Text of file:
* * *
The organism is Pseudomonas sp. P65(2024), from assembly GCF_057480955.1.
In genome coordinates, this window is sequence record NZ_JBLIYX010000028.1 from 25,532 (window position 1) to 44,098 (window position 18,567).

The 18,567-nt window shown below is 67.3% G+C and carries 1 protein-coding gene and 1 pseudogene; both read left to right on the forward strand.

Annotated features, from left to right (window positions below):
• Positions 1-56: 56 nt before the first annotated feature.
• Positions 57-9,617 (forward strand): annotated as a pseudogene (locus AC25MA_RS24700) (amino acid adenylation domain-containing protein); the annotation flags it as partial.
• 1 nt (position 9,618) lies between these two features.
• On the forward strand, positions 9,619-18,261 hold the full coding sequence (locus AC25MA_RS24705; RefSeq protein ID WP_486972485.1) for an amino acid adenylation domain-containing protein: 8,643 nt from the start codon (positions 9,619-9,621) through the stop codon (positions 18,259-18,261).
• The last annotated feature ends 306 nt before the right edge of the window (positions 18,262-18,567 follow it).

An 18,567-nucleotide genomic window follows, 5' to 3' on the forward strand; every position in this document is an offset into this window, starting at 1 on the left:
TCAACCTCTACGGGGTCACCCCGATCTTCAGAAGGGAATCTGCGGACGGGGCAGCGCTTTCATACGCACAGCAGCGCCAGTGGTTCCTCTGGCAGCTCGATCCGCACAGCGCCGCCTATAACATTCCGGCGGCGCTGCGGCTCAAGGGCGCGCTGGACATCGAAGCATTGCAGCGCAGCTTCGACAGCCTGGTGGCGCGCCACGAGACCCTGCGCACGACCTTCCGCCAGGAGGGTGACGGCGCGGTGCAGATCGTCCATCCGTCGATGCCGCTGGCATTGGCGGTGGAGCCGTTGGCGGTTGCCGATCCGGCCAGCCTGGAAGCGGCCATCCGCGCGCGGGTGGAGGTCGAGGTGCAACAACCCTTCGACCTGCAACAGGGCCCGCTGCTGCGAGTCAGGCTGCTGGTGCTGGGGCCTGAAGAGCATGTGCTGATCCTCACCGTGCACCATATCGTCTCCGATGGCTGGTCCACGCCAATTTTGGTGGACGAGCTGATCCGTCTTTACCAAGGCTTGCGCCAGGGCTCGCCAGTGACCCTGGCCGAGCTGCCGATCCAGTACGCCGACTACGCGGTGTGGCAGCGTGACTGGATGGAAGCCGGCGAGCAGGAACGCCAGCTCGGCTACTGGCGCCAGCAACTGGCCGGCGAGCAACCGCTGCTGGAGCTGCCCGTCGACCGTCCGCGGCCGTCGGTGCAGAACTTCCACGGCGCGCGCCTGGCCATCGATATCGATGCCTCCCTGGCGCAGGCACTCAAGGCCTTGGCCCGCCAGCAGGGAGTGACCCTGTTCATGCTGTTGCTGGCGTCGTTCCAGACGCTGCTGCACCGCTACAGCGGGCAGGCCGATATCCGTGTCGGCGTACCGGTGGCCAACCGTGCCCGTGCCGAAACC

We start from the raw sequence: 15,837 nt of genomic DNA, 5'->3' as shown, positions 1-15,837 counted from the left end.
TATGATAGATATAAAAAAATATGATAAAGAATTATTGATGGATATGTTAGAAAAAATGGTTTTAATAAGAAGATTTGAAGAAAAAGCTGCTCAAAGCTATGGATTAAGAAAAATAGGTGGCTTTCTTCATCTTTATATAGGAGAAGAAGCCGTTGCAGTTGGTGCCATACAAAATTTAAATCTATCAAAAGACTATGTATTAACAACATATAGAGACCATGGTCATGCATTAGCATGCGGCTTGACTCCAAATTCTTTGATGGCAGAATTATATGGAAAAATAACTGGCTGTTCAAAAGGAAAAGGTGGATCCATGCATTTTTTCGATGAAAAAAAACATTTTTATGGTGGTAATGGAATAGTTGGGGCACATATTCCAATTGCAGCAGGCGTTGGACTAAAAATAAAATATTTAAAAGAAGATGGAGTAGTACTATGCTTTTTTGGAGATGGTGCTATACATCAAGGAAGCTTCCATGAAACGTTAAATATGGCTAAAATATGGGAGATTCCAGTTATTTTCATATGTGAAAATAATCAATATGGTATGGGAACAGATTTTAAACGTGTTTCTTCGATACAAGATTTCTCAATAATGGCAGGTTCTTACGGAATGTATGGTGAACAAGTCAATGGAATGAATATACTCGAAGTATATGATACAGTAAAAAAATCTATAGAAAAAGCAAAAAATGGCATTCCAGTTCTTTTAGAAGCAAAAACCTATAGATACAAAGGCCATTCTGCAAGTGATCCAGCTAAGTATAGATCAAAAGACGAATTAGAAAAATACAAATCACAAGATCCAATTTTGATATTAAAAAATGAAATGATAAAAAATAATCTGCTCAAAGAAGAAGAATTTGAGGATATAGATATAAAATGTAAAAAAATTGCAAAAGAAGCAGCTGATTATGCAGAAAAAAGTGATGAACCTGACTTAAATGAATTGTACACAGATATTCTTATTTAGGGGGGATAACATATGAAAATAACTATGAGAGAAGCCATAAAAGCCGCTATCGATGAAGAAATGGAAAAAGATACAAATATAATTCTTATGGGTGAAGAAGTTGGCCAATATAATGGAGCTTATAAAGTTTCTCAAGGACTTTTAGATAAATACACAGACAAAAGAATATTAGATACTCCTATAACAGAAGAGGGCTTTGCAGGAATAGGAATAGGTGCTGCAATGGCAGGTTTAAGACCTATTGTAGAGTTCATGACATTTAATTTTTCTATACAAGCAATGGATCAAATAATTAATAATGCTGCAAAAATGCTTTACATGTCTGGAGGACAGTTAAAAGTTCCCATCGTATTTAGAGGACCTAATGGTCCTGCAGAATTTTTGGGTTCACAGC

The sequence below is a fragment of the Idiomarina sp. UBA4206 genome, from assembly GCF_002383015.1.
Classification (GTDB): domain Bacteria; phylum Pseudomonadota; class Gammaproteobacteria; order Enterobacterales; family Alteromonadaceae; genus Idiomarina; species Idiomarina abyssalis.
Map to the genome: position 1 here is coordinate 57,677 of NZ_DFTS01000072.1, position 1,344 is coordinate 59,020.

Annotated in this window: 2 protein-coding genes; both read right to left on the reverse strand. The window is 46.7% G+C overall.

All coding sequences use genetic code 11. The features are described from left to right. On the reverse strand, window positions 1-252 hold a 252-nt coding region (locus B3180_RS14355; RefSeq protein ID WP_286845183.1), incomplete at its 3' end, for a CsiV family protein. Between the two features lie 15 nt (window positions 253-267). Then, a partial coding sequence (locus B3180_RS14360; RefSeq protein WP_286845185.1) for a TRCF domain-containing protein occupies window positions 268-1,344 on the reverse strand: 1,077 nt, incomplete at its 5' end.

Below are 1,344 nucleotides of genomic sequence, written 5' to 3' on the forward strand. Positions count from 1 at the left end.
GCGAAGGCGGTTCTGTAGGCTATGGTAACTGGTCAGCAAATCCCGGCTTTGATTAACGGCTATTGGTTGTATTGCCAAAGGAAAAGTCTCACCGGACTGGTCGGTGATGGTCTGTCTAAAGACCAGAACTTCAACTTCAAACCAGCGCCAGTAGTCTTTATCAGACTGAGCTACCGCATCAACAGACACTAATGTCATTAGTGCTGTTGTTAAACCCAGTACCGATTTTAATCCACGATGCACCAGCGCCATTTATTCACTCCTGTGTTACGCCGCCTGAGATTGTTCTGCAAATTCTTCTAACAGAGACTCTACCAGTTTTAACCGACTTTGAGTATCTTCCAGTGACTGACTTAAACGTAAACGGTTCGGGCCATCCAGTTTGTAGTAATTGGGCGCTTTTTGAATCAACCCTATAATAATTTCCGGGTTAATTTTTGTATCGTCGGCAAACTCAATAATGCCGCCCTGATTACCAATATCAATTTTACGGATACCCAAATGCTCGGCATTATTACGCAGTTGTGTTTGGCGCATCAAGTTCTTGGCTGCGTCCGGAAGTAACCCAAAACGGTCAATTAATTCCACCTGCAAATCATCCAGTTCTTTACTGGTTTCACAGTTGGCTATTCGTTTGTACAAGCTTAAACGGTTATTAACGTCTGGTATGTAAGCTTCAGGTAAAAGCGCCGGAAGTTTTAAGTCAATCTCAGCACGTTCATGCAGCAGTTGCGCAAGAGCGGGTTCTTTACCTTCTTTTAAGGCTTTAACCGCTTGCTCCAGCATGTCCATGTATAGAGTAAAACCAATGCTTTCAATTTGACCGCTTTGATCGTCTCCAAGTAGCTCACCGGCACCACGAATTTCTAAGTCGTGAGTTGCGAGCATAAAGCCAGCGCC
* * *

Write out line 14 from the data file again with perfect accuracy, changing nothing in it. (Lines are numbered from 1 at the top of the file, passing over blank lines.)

The sequence below is a fragment of the Idiomarina sp. UBA4206 genome, from assembly GCF_002383015.1.